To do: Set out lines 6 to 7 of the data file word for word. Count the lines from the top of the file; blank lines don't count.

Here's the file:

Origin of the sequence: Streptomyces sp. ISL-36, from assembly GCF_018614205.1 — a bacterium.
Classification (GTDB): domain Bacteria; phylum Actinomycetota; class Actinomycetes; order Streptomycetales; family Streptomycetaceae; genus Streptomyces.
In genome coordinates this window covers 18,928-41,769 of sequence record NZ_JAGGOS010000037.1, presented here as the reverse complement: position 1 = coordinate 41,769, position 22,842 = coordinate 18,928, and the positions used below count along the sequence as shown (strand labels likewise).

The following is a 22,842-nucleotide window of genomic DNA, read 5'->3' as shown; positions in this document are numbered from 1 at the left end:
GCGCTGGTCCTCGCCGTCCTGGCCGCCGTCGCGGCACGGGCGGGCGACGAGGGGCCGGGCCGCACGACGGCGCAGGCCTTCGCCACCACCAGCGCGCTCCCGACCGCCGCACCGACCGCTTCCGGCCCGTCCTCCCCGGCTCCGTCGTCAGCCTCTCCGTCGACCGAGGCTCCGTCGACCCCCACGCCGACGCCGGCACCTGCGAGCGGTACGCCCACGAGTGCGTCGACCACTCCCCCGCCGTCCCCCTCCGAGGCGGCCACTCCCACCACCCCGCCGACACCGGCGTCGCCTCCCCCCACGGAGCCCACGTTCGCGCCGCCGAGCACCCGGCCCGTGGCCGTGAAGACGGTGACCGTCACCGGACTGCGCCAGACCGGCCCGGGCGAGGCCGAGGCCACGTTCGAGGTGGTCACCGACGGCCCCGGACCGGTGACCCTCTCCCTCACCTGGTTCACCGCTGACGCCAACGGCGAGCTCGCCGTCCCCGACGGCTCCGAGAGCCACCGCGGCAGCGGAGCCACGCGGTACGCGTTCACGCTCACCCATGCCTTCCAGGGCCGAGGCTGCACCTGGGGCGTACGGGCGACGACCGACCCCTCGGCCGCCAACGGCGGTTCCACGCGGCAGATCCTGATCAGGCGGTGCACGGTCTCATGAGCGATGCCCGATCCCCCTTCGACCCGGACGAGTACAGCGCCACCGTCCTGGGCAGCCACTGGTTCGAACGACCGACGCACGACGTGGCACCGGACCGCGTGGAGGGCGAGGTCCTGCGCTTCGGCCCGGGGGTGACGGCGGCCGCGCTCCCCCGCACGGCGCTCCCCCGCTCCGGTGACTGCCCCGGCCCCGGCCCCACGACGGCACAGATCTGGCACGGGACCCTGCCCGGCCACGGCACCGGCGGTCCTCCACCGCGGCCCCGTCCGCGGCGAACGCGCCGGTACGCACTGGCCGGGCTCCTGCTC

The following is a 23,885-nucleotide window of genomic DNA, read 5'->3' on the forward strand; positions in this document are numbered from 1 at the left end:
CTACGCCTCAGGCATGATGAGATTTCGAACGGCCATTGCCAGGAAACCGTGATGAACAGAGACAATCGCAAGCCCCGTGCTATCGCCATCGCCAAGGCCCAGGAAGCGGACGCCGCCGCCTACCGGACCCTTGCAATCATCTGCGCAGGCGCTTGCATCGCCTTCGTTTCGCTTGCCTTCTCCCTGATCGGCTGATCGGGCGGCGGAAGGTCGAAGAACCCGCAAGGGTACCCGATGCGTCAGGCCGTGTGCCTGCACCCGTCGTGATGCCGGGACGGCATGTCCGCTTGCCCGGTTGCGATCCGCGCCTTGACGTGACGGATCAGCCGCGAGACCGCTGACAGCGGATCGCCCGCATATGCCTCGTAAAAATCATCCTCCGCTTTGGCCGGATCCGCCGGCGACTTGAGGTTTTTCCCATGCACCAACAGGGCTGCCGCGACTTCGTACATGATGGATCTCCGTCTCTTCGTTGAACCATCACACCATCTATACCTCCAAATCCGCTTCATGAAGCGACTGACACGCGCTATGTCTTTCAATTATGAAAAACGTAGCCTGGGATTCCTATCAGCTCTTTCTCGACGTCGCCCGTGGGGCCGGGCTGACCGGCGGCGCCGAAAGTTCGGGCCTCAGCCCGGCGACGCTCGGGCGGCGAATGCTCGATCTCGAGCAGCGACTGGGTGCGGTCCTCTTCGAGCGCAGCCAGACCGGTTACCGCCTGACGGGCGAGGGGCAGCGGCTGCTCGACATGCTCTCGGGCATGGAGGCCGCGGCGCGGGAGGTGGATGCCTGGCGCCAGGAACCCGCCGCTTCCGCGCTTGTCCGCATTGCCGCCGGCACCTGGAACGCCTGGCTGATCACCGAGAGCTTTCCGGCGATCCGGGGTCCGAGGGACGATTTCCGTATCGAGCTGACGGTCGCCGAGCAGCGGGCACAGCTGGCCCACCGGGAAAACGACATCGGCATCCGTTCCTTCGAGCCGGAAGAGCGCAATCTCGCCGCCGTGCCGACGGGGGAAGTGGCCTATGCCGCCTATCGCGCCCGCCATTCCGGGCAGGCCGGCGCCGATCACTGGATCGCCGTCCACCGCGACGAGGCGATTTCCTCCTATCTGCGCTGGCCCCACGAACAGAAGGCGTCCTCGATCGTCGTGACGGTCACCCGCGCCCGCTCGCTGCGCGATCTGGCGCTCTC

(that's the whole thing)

The following is a 23,885-nucleotide window of genomic DNA, read 5'->3' on the forward strand; positions in this document are numbered from 1 at the left end:
CTACGCCTCAGGCATGATGAGATTTCGAACGGCCATTGCCAGGAAACCGTGATGAACAGAGACAATCGCAAGCCCCGTGCTATCGCCATCGCCAAGGCCCAGGAAGCGGACGCCGCCGCCTACCGGACCCTTGCAATCATCTGCGCAGGCGCTTGCATCGCCTTCGTTTCGCTTGCCTTCTCCCTGATCGGCTGATCGGGCGGCGGAAGGTCGAAGAACCCGCAAGGGTACCCGATGCGTCAGGCCGTGTGCCTGCACCCGTCGTGATGCCGGGACGGCATGTCCGCTTGCCCGGTTGCGATCCGCGCCTTGACGTGACGGATCAGCCGCGAGACCGCTGACAGCGGATCGCCCGCATATGCCTCGTAAAAATCATCCTCCGCTTTGGCCGGATCCGCCGGCGACTTGAGGTTTTTCCCATGCACCAACAGGGCTGCCGCGACTTCGTACATGATGGATCTCCGTCTCTTCGTTGAACCATCACACCATCTATACCTCCAAATCCGCTTCATGAAGCGACTGACACGCGCTATGTCTTTCAATTATGAAAAACGTAGCCTGGGATTCCTATCAGCTCTTTCTCGACGTCGCCCGTGGGGCCGGGCTGACCGGCGGCGCCGAAAGTTCGGGCCTCAGCCCGGCGACGCTCGGGCGGCGAATGCTCGATCTCGAGCAGCGACTGGGTGCGGTCCTCTTCGAGCGCAGCCAGACCGGTTACCGCCTGACGGGCGAGGGGCAGCGGCTGCTCGACATGCTCTCGGGCATGGAGGCCGCGGCGCGGGAGGTGGATGCCTGGCGCCAGGAACCCGCCGCTTCCGCGCTTGTCCGCATTGCCGCCGGCACCTGGAACGCCTGGCTGATCACCGAGAGCTTTCCGGCGATCCGGGGTCCGAGGGACGATTTCCGTATCGAGCTGACGGTCGCCGAGCAGCGGGCACAGCTGGCCCACCGGGAAAACGACATCGGCATCCGTTCCTTCGAGCCGGAAGAGCGCAATCTCGCCGCCGTGCCGACGGGGGAAGTGGCCTATGCCGCCTATCGCGCCCGCCATTCCGGGCAGGCCGGCGCCGATCACTGGATCGCCGTCCACCGCGACGAGGCGATTTCCTCCTATCTGCGCTGGCCCCACGAACAGAAGGCGTCCTCGATCGTCGTGACGGTCACCCGCGCCCGCTCGCTGCGCGATCTGGCGCTCTC